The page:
Norway pipeline to Poland temporarily taps gas from Germany
The new Baltic Pipe from Norway to Poland, which opened on Saturday, is not yet sending gas from Norway but from Germany instead, Norwegian system operator Gassco said on Tuesday.
The new Baltic Pipe from Norway to Poland, which opened on Saturday, is not yet sending gas from Norway but from Germany instead, Norwegian system operator Gassco said on Tuesday. Gas from Norway should start flowing "some days into October", but there is no exact date yet, a Gassco spokesperson said, adding that the delay is because a terminal at Nybro in western Denmark is not yet ready.
"Baltic Pipe from Denmark to Poland is being supplied with gas from Germany," the spokesperson said. Poland's Gaz-System confirmed the start of gas flows via Baltic Pipe on Saturday but did not specify the source of the gas.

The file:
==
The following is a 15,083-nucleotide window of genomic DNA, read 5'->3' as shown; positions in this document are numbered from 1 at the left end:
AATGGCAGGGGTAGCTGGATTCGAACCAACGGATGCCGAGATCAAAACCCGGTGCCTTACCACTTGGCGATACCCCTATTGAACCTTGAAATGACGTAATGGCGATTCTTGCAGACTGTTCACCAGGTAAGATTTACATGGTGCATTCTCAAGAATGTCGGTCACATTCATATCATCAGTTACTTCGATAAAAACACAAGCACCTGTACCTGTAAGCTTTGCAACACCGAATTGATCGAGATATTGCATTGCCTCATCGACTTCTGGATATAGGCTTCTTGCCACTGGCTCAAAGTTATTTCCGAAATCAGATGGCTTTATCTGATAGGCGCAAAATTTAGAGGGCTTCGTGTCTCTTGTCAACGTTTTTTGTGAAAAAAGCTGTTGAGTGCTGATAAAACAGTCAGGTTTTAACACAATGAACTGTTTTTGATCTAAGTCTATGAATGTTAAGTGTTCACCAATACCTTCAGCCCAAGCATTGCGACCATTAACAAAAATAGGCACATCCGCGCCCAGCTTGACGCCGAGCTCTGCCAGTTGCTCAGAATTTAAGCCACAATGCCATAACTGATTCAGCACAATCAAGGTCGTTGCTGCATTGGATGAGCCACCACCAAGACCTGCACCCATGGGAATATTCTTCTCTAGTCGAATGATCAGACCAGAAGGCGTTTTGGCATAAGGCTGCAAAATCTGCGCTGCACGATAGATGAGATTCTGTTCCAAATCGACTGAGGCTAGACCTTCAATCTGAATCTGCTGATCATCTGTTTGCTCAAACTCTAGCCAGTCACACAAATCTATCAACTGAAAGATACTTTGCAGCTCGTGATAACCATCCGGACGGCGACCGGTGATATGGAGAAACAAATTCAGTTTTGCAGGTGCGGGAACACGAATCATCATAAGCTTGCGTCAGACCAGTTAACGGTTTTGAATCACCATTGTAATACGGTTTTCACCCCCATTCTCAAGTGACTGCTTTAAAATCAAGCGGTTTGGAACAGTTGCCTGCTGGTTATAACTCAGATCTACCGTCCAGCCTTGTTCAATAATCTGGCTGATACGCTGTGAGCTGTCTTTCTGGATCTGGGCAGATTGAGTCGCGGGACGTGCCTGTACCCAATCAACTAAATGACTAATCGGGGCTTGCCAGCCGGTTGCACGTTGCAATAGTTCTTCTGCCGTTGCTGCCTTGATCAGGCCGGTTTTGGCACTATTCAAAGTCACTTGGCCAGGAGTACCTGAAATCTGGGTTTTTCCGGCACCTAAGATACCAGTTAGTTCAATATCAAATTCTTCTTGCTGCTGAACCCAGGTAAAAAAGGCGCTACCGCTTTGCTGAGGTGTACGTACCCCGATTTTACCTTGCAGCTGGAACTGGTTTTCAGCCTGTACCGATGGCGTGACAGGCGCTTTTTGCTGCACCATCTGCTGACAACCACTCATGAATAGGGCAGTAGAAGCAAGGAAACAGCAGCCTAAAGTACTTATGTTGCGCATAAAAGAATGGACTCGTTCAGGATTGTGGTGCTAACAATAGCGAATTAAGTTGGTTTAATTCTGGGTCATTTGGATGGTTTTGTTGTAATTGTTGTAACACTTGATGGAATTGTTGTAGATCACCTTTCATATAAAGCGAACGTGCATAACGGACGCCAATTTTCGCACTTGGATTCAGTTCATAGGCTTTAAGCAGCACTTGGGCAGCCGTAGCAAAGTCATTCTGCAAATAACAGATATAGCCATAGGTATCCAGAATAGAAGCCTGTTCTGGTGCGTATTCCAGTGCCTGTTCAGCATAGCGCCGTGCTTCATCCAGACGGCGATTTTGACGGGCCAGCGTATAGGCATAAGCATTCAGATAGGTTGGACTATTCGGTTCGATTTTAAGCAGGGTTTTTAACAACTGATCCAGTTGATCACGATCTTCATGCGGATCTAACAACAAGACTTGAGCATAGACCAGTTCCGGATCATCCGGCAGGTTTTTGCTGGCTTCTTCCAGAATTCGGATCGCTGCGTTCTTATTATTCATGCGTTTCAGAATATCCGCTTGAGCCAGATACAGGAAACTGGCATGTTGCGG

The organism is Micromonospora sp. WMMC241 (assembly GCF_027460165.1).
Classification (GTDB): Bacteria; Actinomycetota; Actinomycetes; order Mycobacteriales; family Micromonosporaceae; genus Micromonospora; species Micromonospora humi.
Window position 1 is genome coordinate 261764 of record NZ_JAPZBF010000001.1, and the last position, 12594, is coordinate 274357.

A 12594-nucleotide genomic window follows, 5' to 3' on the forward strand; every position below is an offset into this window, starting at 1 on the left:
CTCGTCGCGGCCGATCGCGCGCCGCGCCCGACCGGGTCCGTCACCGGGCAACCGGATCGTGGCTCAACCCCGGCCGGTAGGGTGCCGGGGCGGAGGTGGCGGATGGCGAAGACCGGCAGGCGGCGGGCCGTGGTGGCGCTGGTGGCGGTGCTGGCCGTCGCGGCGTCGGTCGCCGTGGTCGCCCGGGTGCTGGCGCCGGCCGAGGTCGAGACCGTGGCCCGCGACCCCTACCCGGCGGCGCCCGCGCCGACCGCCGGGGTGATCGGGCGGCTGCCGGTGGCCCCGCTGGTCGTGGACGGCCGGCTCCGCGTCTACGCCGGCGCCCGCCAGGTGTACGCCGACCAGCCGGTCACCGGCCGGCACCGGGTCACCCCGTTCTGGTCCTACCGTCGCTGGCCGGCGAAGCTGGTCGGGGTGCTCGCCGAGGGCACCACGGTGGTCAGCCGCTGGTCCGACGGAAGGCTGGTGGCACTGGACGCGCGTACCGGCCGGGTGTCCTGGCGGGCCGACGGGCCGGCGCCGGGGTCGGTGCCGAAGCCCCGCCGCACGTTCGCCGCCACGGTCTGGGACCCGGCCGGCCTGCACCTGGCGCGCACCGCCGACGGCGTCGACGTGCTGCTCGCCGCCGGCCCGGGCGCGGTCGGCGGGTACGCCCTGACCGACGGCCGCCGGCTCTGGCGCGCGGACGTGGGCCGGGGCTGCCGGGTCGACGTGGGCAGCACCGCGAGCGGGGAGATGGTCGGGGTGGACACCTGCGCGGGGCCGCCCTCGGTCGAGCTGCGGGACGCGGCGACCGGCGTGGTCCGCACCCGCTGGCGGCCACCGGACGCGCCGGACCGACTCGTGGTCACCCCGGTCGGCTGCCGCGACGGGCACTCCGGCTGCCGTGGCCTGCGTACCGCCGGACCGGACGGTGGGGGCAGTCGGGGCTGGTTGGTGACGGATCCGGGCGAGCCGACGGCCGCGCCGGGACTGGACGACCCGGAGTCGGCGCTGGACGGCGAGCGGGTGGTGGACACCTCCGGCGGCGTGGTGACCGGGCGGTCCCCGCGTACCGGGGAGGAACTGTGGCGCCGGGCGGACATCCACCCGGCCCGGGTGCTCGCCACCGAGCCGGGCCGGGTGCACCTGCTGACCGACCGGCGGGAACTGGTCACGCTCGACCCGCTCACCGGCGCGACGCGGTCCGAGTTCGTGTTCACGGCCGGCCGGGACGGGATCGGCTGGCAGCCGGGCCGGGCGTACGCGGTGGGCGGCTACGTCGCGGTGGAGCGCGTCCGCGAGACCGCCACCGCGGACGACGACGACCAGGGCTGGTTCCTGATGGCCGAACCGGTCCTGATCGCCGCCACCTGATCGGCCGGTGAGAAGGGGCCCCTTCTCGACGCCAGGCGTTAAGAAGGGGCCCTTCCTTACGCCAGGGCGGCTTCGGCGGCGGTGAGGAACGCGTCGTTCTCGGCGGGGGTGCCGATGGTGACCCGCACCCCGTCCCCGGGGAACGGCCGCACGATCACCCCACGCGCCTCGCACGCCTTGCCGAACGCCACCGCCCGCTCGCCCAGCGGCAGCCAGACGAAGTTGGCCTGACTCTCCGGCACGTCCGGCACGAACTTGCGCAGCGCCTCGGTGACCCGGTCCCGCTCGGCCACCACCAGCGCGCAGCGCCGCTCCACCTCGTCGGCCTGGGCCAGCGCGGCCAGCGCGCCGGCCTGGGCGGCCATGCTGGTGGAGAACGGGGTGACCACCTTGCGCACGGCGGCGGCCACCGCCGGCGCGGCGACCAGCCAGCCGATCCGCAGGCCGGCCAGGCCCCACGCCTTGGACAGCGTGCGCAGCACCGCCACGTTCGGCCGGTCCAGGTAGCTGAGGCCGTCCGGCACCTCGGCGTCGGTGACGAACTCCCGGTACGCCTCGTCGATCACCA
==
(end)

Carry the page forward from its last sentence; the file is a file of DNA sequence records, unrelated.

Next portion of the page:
"Starting from October 1 flows through the Baltic Pipe gas pipeline to Poland are in accordance with client nominations," a Gaz-System spokesperson said on Tuesday. Nominations rose from 61,084,535 kilowatt hours (kWh) per day for Saturday to 62,148,788 kWh/day on Monday, Gaz-System data showed.
Baltic Pipe is a joint project between Danish system operator Energinet and Poland's Gaz-System and is central to Polish efforts to diversify away from Russian gas. The gas currently flowing might have originated in Norway, having arrived via one of Gassco's two receiving terminals in Germany before being transported into Denmark.
Gassco said that once the gas exits its system, it does not know where it flows next.
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